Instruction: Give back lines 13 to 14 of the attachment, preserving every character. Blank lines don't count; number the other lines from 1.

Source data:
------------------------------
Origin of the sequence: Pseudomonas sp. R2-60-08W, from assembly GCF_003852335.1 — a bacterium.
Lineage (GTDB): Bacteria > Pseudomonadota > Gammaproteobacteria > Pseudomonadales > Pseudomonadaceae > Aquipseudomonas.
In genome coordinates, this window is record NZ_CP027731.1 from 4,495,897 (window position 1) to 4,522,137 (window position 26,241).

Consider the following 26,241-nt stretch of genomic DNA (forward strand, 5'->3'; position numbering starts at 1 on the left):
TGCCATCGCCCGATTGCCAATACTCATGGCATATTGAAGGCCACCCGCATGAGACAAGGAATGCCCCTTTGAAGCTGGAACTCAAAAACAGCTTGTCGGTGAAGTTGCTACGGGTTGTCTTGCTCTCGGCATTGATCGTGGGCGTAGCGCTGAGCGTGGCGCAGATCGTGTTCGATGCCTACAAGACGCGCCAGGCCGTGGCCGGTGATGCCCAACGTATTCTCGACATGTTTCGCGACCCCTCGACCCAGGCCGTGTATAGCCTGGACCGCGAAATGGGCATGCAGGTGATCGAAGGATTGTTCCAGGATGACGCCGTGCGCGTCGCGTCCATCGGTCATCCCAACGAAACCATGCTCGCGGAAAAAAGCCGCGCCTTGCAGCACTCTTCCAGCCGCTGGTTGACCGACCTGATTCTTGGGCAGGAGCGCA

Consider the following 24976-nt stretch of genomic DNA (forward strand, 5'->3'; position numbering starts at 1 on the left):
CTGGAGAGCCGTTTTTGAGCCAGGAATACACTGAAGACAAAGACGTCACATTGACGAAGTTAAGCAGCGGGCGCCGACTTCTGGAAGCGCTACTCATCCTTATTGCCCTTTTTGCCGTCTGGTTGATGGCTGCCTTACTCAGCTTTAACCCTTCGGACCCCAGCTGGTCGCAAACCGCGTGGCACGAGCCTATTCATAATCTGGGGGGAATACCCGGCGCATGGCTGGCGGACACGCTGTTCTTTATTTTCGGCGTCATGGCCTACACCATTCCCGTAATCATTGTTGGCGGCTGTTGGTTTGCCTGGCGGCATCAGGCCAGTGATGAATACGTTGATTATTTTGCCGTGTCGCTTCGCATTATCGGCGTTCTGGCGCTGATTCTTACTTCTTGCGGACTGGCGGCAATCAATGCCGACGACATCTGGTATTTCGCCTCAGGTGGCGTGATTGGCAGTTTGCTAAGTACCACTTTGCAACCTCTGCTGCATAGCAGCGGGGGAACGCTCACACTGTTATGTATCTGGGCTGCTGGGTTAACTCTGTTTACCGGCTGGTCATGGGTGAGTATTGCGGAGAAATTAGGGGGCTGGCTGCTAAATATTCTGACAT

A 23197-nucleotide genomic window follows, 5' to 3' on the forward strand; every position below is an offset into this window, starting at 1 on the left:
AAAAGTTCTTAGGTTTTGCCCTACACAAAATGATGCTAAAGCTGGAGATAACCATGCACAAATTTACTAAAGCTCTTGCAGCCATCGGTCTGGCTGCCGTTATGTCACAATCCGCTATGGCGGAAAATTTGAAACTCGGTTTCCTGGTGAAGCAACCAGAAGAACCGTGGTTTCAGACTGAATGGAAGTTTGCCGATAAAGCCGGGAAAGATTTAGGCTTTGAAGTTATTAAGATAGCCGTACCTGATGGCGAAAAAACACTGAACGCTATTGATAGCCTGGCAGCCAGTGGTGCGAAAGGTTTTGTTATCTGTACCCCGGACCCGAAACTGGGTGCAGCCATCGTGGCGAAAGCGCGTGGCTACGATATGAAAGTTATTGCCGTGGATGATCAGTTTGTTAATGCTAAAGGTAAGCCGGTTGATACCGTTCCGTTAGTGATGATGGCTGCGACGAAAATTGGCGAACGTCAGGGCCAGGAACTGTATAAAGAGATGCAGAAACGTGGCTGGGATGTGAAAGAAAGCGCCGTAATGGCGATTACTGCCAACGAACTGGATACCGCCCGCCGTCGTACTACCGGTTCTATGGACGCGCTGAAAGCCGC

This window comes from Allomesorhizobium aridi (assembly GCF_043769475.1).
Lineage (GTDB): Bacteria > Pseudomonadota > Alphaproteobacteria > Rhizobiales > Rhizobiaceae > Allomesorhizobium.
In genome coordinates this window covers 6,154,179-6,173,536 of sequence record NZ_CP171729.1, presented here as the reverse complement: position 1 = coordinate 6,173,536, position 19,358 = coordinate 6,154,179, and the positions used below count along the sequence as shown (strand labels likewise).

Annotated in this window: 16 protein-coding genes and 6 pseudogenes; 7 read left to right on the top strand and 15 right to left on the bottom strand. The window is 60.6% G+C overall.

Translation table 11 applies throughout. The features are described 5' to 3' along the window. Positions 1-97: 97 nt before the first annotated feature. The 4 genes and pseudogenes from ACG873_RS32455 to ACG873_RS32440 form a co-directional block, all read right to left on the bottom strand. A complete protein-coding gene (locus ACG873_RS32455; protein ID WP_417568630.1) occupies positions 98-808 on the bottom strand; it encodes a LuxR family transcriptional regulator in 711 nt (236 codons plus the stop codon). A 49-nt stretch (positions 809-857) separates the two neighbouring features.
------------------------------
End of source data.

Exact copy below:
Annotated in this window: 16 protein-coding genes and 6 pseudogenes; 7 read left to right on the top strand and 15 right to left on the bottom strand. The window is 60.6% G+C overall.

Translation table 11 applies throughout. The features are described 5' to 3' along the window. Positions 1-97: 97 nt before the first annotated feature. The 4 genes and pseudogenes from ACG873_RS32455 to ACG873_RS32440 form a co-directional block, all read right to left on the bottom strand. A complete protein-coding gene (locus ACG873_RS32455; protein ID WP_417568630.1) occupies positions 98-808 on the bottom strand; it encodes a LuxR family transcriptional regulator in 711 nt (236 codons plus the stop codon). A 49-nt stretch (positions 809-857) separates the two neighbouring features.